The efforts of gay and lesbian communities to regularize their relations resulted in competing claims for same-sex marriageand domestic partnerships. This essay argues that the debate between these two forms of organization is tainted by a reliance on analyses provided by neoclassical economic theory. If the decision about which of these institutions presents the best way to structure the relationships of lesbians and gays is dominated by the notion of economic rationality then marriage seems clearly preferable. However, when the focus is changed from the economic interests of the individual to the health and well being of queer communities domestic partnership emerges as the preferable way of organizing gay and lesbian relationships. Thus, the paper argues that queer communities should invest their resources in the development of domestic partnership as a societal institution. Adopting marriageis more likely to support the male privilege and heterosexism inherent in marriage, and will erode the processes of queer culture.
An Australian court has ordered a man who had an affair with a woman for 20 years while married to pay the mistress more than $100,000 under the country’s new laws that provide people in de facto relationships with certain rights. Read more here.
Wednesday, December 2, 2009
A new study has found a higher rate of birth defects among babies conceived by assisted reproduction compared to babies conceived naturally.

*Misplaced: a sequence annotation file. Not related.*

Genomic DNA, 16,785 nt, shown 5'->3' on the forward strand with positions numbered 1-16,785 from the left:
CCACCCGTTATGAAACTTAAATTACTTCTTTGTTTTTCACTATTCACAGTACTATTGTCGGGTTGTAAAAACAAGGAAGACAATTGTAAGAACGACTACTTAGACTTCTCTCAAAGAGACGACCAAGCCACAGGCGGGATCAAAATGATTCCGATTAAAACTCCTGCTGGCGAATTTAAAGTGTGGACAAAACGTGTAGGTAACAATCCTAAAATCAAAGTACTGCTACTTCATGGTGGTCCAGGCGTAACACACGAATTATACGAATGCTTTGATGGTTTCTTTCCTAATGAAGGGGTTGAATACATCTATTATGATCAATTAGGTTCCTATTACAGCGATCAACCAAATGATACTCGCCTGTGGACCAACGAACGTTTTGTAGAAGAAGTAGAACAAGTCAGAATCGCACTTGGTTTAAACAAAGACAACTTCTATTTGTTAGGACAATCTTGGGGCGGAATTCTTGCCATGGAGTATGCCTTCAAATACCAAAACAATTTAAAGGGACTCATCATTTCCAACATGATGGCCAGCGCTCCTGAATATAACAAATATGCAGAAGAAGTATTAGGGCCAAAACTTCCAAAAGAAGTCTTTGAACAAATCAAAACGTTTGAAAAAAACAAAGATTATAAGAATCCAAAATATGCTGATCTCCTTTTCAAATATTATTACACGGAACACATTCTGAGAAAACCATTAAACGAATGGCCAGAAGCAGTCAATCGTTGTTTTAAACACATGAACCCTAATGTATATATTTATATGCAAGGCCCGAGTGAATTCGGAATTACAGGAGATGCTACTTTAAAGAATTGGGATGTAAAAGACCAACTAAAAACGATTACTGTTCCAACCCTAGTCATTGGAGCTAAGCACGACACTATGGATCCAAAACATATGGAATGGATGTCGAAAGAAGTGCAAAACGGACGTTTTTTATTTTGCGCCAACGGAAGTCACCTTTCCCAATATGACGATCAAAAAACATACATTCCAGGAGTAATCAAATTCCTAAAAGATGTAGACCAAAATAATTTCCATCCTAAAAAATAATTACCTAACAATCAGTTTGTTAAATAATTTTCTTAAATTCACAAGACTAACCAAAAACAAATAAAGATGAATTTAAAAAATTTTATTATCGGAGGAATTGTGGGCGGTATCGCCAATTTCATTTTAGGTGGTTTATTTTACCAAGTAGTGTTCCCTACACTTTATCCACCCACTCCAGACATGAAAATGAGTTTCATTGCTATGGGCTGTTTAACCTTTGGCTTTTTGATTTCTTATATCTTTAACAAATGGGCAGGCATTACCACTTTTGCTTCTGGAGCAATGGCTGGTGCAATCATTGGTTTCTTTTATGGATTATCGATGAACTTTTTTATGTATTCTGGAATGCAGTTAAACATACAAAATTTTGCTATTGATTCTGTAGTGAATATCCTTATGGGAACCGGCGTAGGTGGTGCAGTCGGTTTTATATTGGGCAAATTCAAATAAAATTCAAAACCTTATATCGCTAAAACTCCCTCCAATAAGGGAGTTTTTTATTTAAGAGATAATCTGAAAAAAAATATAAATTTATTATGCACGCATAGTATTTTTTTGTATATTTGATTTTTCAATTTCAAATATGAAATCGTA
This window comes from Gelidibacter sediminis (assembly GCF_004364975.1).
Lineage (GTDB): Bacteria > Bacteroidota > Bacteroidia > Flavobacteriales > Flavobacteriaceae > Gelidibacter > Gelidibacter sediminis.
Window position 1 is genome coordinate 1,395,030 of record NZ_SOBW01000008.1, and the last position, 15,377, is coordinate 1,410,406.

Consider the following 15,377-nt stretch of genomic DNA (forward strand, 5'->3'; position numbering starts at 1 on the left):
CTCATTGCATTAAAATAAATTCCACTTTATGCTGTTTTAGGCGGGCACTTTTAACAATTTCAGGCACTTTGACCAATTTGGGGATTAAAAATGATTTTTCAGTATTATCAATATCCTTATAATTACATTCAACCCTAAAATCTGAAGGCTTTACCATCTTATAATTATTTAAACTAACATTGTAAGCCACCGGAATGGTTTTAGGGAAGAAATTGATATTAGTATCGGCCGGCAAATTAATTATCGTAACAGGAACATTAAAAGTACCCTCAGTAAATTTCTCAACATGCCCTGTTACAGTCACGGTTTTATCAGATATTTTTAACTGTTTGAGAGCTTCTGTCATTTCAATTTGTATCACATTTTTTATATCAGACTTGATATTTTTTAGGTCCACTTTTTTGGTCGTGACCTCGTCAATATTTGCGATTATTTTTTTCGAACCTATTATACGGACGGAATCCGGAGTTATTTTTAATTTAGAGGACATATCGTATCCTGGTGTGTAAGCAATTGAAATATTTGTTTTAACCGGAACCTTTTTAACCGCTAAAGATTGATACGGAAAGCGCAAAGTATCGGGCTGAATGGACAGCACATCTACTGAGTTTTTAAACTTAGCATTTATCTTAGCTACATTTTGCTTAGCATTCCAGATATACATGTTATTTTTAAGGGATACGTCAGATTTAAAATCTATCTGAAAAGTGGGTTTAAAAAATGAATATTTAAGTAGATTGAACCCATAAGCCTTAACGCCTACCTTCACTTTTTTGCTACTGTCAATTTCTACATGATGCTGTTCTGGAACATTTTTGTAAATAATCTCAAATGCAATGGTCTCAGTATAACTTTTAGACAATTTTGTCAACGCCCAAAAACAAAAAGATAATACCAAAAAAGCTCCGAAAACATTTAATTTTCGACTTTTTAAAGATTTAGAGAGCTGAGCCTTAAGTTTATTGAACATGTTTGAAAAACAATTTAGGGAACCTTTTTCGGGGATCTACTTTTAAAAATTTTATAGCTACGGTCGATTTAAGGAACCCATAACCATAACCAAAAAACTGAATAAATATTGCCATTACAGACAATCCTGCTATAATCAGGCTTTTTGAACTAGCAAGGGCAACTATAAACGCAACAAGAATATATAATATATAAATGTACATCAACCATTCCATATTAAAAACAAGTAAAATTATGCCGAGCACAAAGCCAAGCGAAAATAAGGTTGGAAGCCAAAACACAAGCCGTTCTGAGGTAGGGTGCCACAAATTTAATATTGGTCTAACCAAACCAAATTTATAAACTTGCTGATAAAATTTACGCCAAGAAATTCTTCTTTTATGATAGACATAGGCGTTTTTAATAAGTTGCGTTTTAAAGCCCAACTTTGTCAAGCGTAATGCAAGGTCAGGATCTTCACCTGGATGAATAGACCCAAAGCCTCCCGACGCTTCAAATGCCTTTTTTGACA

In the study, almost 3 percent of infants conceived with assisted reproduction were diagnosed with a major birth defect, compared to less than 2 percent of babies conceived naturally, Dr. Darine El-Chaar and colleagues from The Ottawa Hospital in Ontario, Canada and colleagues found.
It's scientifically plausible, the researchers note, that babies born with assisted reproduction would be at greater risk for major birth defects, "given the interventions required in these treatments."
Read the full story from ABC News here.
Tuesday, December 1, 2009
The New York Times featured this article last week reviving a frequently recurring discussion of prohibitions on marriages involving first cousins. The article largely recaps the same old issues, but I found the perspective fresh as it related to religion's take on such marriages.
As the Detroit News explains, under current
If the mother is not married, the biological father is responsible for providing support. If the mother is married, then the husband is responsible for the child, not the biological father. Only in divorce can the husband cede his parental rights to the child.
Across the nation, states define fathers in different ways. But most states refuse to guarantee biological fathers a role in the lives of children born or conceived during another couple’s marriage, said Jeanne M. Hannah, a family attorney in Traverse City.
This interpretation of paternity is being challenged in the
Monday, November 30, 2009
Back in May, we speculated that Italian Prime Minister Silvio Berlusconi's wandering eye might cost him millions but the news of just how much money his estranged wife, Veronica Lario, wants is still shocking. The former actress is seeking 43 million euros (around $65 million) each year in alimony.
Lario, who is 20 years his junior, put up with Berlusconi's indiscretion for many years but earlier this year Berlusconi's attendance at an 18-year-old girl's birthday party seems to have been the final straw.
Sunday, November 29, 2009
Family lawyers at the
It found that one in three children whose parents had separated or divorced had permanently lost contact with their father. One in 10 of those said the acrimonious process had left them feeling suicidal, a third said they had later found solace in drink and drugs, while 10% admitted to involvement in crime. The survey repeated a widely held belief – that these poor outcomes were due to failures in the family court system, rather than failures in parenting.